\centering
  \pgfdeclarelindenmayersystem{cantor}{
    \symbol{X}{\ifnum\themyindex<2\stepcounter{myindex}\else
      \pgflsystemmoveforward\node{$\bullet$};\setcounter{myindex}{0}\fi}
    \symbol{Y}{\ifnum\themyindex<2\stepcounter{myindex}\else
      \pgflsystemmoveforward\node{$\circ$};\setcounter{myindex}{0}\fi}
    \rule{X -> XYX}
    \rule{Y -> YYY}
  }%
\begin{tikzpicture}
    \draw lindenmayer system [lindenmayer system={cantor, axiom=X, order=1}];
\end{tikzpicture}

\begin{tikzpicture}
    \draw lindenmayer system [lindenmayer system={cantor, axiom=X, order=2}];
\end{tikzpicture}

\begin{tikzpicture}
    \draw lindenmayer system [lindenmayer system={cantor, axiom=X, order=3}];
\end{tikzpicture}
\end{figure}
\end{document}
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  • 2
    This is wonderful! Thank you very much. I guess the key takeaway here is that you can render an image whenever a symbol is encountered by adding it to the symbol definition. I couldn't quite follow the counter logic, but I removed it, and it renders perfectly. So for instance, \symbol{X}{\node{$\bullet$};\pgflsystemmoveforward;}. This just drops a bullet whenever it encounters X and then moves forward. Similarly for Y.
    – misogrumpy
    Apr 2 at 22:39
  • 1
    @misogrumpy I can see in my early attempts, I was failing to \pgflsystemmoveforward on X, which accounted for added difficulties. However, when I do as you suggest, I get the proper result, but for the next higher order (order=1 produces an order=2 diagram). Apr 2 at 22:48
  • 2
    The single bullet is the base case for the construction anyhow, so having it be order=0 is good. Thank you again!
    – misogrumpy
    Apr 2 at 22:53
4

In OpTeX, we can use \replstring:

\def\tmpb{\X}
\def\nextlevel{\replstring\tmpb{\Y}{\Y\Y\Y}\replstring\tmpb{\X}{\X\Y\X}}
\let\X=\bullet \let\Y=\circ
\def\printstring{\centerline{$\tmpb$}}

\printstring
\nextlevel\printstring
\nextlevel\printstring
\nextlevel\printstring

\bye

Note that we needn't TikZ, only very simple macros are used.

2

Surely using the lindenmayersystems library is attracting. However, the rules are quite easy to be implemented directly.

\documentclass{article}

\ExplSyntaxOn

\NewDocumentCommand{\cantor}{m}
 {% #1 = number of iterations
  \misogrumpy_cantor:n { #1 }
 }

% choose the symbols for X and Y
\tl_const:Nn \c_misogrumpy_cantor_x_tl { \,\textbullet\, }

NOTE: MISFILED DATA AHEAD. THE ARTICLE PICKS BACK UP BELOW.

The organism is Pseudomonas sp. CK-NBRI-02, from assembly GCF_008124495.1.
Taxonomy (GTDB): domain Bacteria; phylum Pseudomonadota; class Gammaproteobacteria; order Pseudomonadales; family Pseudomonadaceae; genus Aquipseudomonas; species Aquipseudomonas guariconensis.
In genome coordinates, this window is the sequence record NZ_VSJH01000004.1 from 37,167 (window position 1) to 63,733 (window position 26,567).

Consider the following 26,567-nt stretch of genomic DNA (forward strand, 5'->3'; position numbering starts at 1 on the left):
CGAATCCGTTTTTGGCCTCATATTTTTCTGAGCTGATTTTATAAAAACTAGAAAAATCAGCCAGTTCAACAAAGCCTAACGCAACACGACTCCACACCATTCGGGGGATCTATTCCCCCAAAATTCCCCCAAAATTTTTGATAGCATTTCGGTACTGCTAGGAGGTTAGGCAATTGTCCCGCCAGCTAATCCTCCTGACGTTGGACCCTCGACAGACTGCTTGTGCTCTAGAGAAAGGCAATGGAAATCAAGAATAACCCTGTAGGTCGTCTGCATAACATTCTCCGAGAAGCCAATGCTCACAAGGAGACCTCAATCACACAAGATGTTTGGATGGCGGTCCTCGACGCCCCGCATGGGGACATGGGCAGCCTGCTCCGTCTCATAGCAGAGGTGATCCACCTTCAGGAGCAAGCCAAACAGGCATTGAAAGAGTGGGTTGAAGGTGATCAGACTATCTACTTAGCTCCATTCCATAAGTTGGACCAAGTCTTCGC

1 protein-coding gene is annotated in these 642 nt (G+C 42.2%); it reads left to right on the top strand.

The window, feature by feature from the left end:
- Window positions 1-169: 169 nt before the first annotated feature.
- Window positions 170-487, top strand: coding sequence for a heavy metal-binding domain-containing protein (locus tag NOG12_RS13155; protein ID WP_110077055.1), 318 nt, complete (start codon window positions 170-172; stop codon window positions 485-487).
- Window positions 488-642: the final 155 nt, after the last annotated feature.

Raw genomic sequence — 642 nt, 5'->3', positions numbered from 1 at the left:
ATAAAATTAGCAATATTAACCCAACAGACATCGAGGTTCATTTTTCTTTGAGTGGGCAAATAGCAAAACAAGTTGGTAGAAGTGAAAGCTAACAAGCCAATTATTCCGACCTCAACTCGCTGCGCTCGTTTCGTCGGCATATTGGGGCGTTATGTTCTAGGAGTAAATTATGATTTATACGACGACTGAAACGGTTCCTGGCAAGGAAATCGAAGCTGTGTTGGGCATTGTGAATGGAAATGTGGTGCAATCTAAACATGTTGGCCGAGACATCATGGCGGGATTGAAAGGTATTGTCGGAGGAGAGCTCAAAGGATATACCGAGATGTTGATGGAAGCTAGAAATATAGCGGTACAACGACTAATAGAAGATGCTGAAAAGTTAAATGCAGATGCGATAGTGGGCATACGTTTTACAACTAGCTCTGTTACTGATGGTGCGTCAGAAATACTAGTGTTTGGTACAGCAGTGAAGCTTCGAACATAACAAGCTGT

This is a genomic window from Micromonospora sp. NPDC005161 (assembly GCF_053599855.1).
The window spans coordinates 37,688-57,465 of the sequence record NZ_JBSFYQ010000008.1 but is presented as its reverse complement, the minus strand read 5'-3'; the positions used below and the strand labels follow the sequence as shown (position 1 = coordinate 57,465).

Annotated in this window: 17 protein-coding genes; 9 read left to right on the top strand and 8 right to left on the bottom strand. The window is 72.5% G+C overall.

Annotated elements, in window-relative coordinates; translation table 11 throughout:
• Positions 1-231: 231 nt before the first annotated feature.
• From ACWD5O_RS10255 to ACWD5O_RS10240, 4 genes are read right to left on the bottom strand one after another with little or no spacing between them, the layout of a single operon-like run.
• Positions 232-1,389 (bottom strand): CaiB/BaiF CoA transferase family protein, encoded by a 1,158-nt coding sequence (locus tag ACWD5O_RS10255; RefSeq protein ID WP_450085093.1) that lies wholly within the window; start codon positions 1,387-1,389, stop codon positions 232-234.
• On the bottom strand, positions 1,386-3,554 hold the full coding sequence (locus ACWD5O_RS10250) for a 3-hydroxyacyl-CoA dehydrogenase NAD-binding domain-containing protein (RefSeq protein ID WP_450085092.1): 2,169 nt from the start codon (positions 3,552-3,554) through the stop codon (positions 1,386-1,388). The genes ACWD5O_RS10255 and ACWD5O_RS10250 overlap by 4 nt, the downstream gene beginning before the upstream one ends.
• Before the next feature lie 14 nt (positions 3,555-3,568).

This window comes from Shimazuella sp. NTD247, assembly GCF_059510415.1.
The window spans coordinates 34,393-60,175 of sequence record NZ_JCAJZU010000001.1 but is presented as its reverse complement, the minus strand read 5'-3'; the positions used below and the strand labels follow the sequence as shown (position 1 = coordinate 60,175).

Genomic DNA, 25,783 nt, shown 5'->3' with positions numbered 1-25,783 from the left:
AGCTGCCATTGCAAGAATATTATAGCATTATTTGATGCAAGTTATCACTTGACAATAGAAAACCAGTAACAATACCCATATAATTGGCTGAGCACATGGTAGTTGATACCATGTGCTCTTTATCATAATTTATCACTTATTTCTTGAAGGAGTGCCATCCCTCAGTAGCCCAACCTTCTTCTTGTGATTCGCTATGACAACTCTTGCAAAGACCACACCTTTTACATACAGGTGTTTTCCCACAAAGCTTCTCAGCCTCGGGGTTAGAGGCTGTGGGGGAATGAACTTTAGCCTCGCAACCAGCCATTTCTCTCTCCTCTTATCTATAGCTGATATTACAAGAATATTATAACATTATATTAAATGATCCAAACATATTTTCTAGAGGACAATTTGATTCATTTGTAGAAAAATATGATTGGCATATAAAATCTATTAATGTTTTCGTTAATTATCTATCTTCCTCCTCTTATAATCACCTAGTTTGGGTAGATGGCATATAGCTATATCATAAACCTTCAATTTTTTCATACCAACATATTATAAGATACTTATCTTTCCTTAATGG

\tl_const:Nn \c_misogrumpy_cantor_y_tl { \,\ensuremath{\circ}\, }

% variables
\seq_new:N \l__misogrumpy_cantor_levels_seq % for the final printing
\tl_new:N \l__misogrumpy_cantor_level_tl % current level
\tl_new:N \l__misogrumpy_cantor_temp_tl % for substituting

\cs_new_protected:Nn \misogrumpy_cantor:n
 {
  \tl_set:Nn \l__misogrumpy_cantor_level_tl { X } % initialize
  \seq_clear:N \l__misogrumpy_cantor_levels_seq
  \prg_replicate:nn { #1+1 } { \__misogrumpy_cantor_next: }
  \__misogrumpy_cantor_print:
 }

\cs_new_protected:Nn \__misogrumpy_cantor_next:
 {
  % store the previous level
  \tl_set_eq:NN \l__misogrumpy_cantor_temp_tl \l__misogrumpy_cantor_level_tl
  \tl_replace_all:Nnn \l__misogrumpy_cantor_temp_tl { X } { \c_misogrumpy_cantor_x_tl }
  \tl_replace_all:Nnn \l__misogrumpy_cantor_temp_tl { Y } { \c_misogrumpy_cantor_y_tl }
  \tl_put_left:Nn \l__misogrumpy_cantor_temp_tl { \! }
  \tl_put_right:Nn \l__misogrumpy_cantor_temp_tl { \! }
  \seq_put_right:NV \l__misogrumpy_cantor_levels_seq \l__misogrumpy_cantor_temp_tl
  % compute the next level
  \tl_replace_all:Nnn \l__misogrumpy_cantor_level_tl { Y } { YYY }
  \tl_replace_all:Nnn \l__misogrumpy_cantor_level_tl { X } { XYX }
 }

\cs_new_protected:Nn \__misogrumpy_cantor_print:
 {
  \begin{tabular}{@{}c@{}}
  \seq_use:Nn \l__misogrumpy_cantor_levels_seq { \\[-1ex] }
  \end{tabular}
 }

\ExplSyntaxOff

\begin{document}

\section{Zero}
\cantor{0}

\section{One}
\cantor{1}

\section{Two}
\cantor{2}

\section{Three}
\cantor{3}

\end{document}

enter image description here